Love, Chastity, and the Angelic Warfare Confraternity
As human beings, we all experience sexual desires. But culturally, we have come to believe that we should be able to satisfy all desires — sexual or otherwise — right away. In 2015, a study found that the average age of first exposure to pornographic material is 13.5 and the youngest age was 5. Sex is everywhere, used to sell everything from cars to cheeseburgers. Which makes it hard to live a chaste life.
The idea of dating as moving towards something has been replaced with hookup culture. Sex has become understood as a recreational activity. How do we bring people to an understanding of what it means to be a chaste and loving person?
Chastity brings sexual appetite into harmony with reason. It isn’t renunciation of our sexuality, but reasonable use of it. And like all virtues, it requires practice. The difficulty comes not only in the intensity of our appetite, but also the total lack of support we find culturally.
Why is culture overrun with sexual sin? Some ancient Greek philosophers believed they had an answer: Enslavement to sexuality dulls the senses. Thomas Aquinas described the daughters of unchastity as follows:
- Blindness of mind. Hinders our ability to see either the big picture or the small details. Like a horse with blinders, we become focused on the one thing where lust the jockey wants us to go.
- Rashness. Running through a forest in the dark and assuming you won’t get hurt.
- Inconstancy. Chastity puts sexual desires in accord with reason; lust doesn’t. Even though we may know the right thing to do, we aren’t able to do it Serious inability to choose and do the right thing.
- Excessive love of the world. Inordinate love of one’s self, instead of God and neighbor. Hatred of God from being told not to do these lustful things. Despair and abhorrence of the future, instead of longing for the beatific vision.
(Aside: At Aquinas’ time, virtues and vices were personified as women in art and literature, hence the metaphor of a vice’s daughters.)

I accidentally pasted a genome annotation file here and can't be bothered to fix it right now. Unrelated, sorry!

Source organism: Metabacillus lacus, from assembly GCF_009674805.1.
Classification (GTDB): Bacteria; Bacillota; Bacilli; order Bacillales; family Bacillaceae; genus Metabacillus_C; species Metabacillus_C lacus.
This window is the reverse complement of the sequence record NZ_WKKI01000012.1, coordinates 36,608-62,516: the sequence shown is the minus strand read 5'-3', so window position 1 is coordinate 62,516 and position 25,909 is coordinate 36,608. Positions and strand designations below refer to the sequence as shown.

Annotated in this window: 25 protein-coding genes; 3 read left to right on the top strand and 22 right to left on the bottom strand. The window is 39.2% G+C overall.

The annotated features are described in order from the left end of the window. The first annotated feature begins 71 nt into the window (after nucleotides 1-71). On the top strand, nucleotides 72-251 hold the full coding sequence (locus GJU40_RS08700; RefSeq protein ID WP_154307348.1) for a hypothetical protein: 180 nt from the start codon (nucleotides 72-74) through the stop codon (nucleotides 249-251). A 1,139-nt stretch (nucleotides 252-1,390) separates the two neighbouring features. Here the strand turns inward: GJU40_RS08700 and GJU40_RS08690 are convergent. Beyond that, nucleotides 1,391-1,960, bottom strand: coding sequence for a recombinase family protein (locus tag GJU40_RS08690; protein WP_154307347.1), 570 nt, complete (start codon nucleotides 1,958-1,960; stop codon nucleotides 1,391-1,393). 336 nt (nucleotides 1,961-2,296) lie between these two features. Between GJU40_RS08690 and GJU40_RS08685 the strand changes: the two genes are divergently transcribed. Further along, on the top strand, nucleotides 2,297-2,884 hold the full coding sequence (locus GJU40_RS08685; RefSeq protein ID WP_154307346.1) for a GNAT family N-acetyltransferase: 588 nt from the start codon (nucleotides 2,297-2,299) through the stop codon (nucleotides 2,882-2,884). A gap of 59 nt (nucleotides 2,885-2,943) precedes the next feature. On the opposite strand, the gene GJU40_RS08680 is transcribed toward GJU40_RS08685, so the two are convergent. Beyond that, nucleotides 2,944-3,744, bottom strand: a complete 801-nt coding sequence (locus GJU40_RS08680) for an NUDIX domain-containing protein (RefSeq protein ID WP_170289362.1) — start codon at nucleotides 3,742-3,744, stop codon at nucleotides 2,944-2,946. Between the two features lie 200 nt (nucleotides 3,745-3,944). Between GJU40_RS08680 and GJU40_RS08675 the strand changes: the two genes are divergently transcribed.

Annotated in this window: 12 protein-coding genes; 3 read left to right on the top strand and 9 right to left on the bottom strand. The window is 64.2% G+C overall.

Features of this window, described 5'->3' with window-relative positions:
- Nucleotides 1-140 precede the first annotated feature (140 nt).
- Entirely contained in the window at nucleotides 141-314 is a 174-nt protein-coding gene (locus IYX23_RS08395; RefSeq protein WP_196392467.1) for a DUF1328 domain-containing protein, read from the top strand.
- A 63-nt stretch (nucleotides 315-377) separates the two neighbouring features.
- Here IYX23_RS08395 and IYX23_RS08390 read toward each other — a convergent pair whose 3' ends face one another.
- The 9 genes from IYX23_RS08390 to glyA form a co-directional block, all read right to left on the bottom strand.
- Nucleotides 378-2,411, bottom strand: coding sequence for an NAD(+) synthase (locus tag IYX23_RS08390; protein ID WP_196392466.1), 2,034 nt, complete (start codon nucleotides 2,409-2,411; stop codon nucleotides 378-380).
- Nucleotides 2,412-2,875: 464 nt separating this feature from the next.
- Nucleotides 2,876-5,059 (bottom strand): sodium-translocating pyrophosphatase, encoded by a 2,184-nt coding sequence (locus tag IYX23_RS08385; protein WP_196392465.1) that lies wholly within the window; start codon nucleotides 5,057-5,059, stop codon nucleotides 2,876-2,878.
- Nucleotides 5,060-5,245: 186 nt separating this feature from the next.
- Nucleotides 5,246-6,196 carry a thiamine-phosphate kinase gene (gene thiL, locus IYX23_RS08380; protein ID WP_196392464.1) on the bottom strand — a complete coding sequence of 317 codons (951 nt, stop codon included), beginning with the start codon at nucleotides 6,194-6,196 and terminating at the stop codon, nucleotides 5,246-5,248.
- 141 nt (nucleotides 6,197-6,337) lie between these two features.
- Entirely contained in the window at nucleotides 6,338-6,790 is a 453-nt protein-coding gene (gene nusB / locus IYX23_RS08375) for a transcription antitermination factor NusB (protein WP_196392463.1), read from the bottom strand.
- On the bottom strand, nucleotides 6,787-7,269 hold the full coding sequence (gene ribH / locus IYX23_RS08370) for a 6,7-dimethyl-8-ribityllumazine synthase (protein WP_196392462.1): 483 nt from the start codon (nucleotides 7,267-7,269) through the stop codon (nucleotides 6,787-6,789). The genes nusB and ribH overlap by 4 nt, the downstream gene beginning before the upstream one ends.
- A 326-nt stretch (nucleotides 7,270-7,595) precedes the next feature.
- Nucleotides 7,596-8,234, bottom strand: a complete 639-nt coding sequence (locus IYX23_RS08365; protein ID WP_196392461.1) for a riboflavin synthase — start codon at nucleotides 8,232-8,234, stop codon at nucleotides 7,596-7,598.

How do we combat lust? How do we help people realize the beauty of chastity?
Integrity. Prevents us being a house divided. We’re drawn in multiple directions and those around us. Integrity is being of one mind and heart. “Purity of heart is to will one thing.”
Joy. An experience of the whole person united. Happiness is fleeting, but accessible as a fragmented person. Joy isn’t, but lasts. A person with integrity knows not to sacrifice joy for happiness. Passions of the flesh remain in the mind, but aren’t in control like the jockey on the horse.
Courage and fortitude. Face difficulties that stand in the way. Things and people will try to mislead and misguide us. Today when people claim that “to be chaste is a waste”, we stand up and recognize that chastity does have a deeper meaning. Courage helps us not sacrifice for the easier path or to satisfy our friends.
Temperance. Serenity of spirit. Not just moderation, not just avoiding excess. We’re able to control appetites for the good of the whole person. Growth and struggle in one area aids growth in others. “The quiet place we find amid a storm of passion.”
Modesty. Not just how we dress. Being ordered in language and behavior. A healthy self of self, neither boasting nor self deprecating. Treating others with the utmost respect. Rather than drawing attention to self, letting true personality and action stand/speak for themselves.
Self denial leads to self discipline, and results in self control and self possession. When we truly possess ourselves, we can truly give ourselves to a spouse, or to a child, or to a member of our religious community, or to God.
The Angelic Warfare Confraternity is a fellowship of men and women. It was started by St. Thomas Aquinas. He decided to join the Order of Preachers at about age 18. His family was against it — the Dominicans were still a young order at the time, and his family wanted him to join an established order instead. The Dominicans sent him to Paris, where he would be farther from his family’s influence, but he was kidnapped by his brothers along the way. They hired a courtesan to seduce him, hoping to change his mind about living a celibate life, but he chased her out of his room. Afterwards, Aquinas had a vision of an angel girding him with a cord — this last part of the story was unknown to others until his deathbed. As wearing such a cord became common, people touched their cord to the one Aquinas had worn.
“True love longs to give itself to the beloved.” Because the heart of chastity really is love, the chaste man or woman is willing to do this — all of us are called to be the kind of people who give of ourselves and forgo the easy path. The role of a spouse — and in fact the role of all of us — is to help the other become a saint.
We can trust reason because God has made us reasonable beings. As we grow in virtue, our sense of reason aligns more and more with God’s will.
Emotions aren’t sin — action on that emotion can be. Lust is attraction beyond reason. (Like how wrath is anger beyond reason.) Attraction is a natural part of self, it serves a valuable function of drawing couples together.